The Conservative Tradition in European Thought

By: Editor-Robert Lindsay Schuettinger

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Book Condition: Used - Very Good


No marks or writing observed in text. Binding tight and square. DJ is VG. Gently read. . . . . . . . . This volume provides illustrations of European conservatism. The editor, Robert Schuettinger, begins by pointing out that (Page 12): Conservatism is not an ideology or a formal set of doctrines on man and the universe. We will be nearer the truth if we view conservatism as a disposition. . . . The editor observes that there are some basic principles or dispositions (Page 12): 1.) There is a divine intent in history. . . -- 2.) Order and stability are the first requirements of good government. . . -- 3.) Variety is. . .more desirable than uniformity, and liberty more important than equality. -- 4.) The good life. . .is the proper goal of a man. -- 5.) There are definite limits to the power of man's reason. -- Those aren't bad characteristics of the conservative mood. There is also a reverence for tradition. Which thinkers are represented in this volume? Quite properly, Edmund Burke, one of the major classical conservatives, is included with several essays. The first set of essays, Man and Society, features Burke, Coleridge (a Romantic is an odd choice here), Von Hayek (more a classical liberal than a conservative), and Oakeshott, start the volume off. As one can see, I do have a couple questions here. The second section, Nature, Law, and History, includes Cicero, Hooker, Hegel, and Strauss. Again, I do not quite understand why Cicero would be included. Conservatism comes from a European tradition and I am not sure that reaching back to the Romans is very convincing. The third section, The Distribution of Power. Plato is included (another odd choice, since he advocates a form of communism for his Philosopher Kinds/Queens), Aristotle (again, the Greek society is so different that I am not sure that such thinkers can be considered to fall within the conservative mood), Disraeli, and Mosca, inter alia. Section IV focuses on Liberty, Equality, and Authority. Here, we are introduced to the writing of de Maistre and Acton. Finally, contemporary European conservatism. Exemplars: Churchill, de Jouvenel, among others. Overall, a pretty good introduction to conservative thought. However, I do think that there are some rather idiosyncratic selections here. -- Steven Peterson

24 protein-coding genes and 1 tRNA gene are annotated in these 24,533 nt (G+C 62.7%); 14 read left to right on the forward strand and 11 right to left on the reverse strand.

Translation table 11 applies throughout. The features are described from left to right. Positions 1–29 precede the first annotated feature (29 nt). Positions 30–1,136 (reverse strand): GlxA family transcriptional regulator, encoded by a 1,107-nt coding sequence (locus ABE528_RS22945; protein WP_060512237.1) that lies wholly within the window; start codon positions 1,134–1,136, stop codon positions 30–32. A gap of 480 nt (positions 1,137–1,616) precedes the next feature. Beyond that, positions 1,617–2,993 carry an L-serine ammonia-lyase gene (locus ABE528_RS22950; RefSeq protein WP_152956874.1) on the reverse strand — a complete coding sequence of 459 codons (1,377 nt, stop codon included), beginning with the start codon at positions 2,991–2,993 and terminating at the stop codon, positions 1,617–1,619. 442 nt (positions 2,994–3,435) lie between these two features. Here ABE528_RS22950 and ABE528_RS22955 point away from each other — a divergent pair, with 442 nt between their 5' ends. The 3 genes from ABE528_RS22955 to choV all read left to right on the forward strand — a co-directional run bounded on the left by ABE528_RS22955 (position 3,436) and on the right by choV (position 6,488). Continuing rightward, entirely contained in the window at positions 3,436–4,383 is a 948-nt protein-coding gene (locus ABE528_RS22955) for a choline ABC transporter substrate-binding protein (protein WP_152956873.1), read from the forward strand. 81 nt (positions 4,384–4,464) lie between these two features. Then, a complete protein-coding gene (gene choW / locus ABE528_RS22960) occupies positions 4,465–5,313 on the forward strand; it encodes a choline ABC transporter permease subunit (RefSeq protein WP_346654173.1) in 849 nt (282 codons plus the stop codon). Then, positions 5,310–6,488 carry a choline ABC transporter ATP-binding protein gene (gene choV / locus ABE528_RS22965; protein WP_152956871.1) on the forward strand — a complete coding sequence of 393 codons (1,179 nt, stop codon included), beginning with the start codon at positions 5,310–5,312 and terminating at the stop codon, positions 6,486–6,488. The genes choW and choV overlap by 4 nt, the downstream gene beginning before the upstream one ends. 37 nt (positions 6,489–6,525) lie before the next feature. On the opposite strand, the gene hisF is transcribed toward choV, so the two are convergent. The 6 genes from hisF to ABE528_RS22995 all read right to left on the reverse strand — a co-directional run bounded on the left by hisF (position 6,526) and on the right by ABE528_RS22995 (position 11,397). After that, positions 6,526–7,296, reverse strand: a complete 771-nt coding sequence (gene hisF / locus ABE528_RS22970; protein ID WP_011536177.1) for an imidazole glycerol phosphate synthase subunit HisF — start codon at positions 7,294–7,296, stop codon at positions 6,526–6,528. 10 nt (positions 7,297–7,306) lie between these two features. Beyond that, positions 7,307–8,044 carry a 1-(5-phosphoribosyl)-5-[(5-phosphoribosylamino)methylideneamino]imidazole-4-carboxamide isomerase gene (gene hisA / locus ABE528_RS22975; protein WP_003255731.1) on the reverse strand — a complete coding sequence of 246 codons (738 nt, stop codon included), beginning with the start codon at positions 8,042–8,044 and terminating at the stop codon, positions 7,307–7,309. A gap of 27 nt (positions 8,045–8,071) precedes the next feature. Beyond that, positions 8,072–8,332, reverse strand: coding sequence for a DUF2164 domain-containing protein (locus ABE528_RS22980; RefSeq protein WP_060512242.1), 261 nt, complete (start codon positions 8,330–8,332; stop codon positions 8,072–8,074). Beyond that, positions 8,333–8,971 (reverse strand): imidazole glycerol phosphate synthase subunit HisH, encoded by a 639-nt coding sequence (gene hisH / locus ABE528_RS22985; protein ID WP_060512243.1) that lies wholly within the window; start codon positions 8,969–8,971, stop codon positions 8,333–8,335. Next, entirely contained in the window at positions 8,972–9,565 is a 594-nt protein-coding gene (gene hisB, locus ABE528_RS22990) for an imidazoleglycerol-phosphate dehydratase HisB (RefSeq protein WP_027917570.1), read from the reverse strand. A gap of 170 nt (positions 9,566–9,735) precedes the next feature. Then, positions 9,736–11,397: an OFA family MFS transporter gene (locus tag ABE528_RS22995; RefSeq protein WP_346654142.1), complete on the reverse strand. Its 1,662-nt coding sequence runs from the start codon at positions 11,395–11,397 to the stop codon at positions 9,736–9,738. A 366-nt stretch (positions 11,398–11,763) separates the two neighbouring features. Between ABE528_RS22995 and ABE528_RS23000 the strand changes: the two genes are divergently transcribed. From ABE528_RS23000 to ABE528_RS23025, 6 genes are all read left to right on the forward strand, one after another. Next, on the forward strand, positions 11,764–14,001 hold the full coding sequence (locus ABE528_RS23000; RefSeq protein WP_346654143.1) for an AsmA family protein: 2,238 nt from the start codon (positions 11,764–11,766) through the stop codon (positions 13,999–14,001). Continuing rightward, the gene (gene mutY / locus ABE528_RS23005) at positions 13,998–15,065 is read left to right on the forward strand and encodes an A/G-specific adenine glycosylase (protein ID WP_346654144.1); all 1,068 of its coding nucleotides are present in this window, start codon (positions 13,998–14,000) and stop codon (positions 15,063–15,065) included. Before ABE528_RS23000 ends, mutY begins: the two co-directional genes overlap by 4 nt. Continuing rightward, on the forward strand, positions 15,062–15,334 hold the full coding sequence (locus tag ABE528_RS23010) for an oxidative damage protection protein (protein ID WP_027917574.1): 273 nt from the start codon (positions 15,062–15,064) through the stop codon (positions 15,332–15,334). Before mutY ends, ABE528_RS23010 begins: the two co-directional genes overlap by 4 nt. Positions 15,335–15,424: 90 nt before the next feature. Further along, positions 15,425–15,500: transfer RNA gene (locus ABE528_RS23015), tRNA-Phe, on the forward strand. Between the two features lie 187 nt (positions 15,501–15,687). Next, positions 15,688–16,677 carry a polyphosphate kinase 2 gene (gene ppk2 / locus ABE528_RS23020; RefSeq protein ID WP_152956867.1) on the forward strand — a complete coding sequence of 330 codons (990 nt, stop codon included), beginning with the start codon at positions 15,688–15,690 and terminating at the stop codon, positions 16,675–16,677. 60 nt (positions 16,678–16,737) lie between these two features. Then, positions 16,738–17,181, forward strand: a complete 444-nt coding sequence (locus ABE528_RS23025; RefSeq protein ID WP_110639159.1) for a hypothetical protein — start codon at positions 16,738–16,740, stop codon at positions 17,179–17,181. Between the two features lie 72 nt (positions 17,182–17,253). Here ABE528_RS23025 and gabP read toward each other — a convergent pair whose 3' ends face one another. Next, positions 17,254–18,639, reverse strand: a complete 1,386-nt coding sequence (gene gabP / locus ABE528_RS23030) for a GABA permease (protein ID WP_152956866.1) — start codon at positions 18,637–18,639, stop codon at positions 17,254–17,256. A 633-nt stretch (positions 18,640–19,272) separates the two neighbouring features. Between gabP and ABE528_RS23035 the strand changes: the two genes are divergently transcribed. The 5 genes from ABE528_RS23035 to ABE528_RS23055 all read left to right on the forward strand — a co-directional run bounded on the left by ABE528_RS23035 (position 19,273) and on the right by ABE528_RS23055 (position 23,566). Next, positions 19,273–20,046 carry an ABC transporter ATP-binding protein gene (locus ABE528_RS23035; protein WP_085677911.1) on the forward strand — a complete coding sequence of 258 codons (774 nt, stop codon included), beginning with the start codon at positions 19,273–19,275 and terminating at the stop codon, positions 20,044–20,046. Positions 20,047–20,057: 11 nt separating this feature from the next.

Title: The Conservative Tradition in European Thought

Author Name: Editor-Robert Lindsay Schuettinger

Categories: Philosophy,

Publisher: G. P. Putnam's Sons: 1970

ISBN Number: B000FBMLHY

Size: Hardcover

Book Condition: Used - Very Good

Jacket Condition: Very Good

Seller ID: 82350